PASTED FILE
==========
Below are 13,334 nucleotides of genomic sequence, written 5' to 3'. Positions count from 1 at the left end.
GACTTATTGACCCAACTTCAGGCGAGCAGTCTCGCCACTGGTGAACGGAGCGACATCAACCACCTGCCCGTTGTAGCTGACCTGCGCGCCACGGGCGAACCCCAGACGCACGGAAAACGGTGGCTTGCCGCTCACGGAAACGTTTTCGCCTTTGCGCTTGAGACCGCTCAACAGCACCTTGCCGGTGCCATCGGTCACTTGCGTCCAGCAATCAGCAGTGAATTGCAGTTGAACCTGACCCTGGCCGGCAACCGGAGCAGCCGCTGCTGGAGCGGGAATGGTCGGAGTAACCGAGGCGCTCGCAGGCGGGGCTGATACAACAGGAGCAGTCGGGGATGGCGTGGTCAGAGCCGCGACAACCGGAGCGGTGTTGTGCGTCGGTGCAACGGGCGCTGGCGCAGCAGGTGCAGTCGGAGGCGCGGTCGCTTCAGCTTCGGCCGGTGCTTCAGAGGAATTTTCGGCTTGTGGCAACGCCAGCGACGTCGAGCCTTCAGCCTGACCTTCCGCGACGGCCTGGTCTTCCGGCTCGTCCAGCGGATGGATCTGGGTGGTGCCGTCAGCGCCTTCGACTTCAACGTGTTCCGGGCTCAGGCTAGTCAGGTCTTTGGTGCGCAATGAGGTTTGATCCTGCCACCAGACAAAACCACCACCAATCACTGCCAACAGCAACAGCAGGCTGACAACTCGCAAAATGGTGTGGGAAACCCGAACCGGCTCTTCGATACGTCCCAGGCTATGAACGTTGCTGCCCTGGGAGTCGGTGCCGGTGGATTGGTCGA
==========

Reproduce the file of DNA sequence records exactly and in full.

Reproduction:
Below are 13,334 nucleotides of genomic sequence, written 5' to 3'. Positions count from 1 at the left end.
GACTTATTGACCCAACTTCAGGCGAGCAGTCTCGCCACTGGTGAACGGAGCGACATCAACCACCTGCCCGTTGTAGCTGACCTGCGCGCCACGGGCGAACCCCAGACGCACGGAAAACGGTGGCTTGCCGCTCACGGAAACGTTTTCGCCTTTGCGCTTGAGACCGCTCAACAGCACCTTGCCGGTGCCATCGGTCACTTGCGTCCAGCAATCAGCAGTGAATTGCAGTTGAACCTGACCCTGGCCGGCAACCGGAGCAGCCGCTGCTGGAGCGGGAATGGTCGGAGTAACCGAGGCGCTCGCAGGCGGGGCTGATACAACAGGAGCAGTCGGGGATGGCGTGGTCAGAGCCGCGACAACCGGAGCGGTGTTGTGCGTCGGTGCAACGGGCGCTGGCGCAGCAGGTGCAGTCGGAGGCGCGGTCGCTTCAGCTTCGGCCGGTGCTTCAGAGGAATTTTCGGCTTGTGGCAACGCCAGCGACGTCGAGCCTTCAGCCTGACCTTCCGCGACGGCCTGGTCTTCCGGCTCGTCCAGCGGATGGATCTGGGTGGTGCCGTCAGCGCCTTCGACTTCAACGTGTTCCGGGCTCAGGCTAGTCAGGTCTTTGGTGCGCAATGAGGTTTGATCCTGCCACCAGACAAAACCACCACCAATCACTGCCAACAGCAACAGCAGGCTGACAACTCGCAAAATGGTGTGGGAAACCCGAACCGGCTCTTCGATACGTCCCAGGCTATGAACGTTGCTGCCCTGGGAGTCGGTGCCGGTGGATTGGTCGA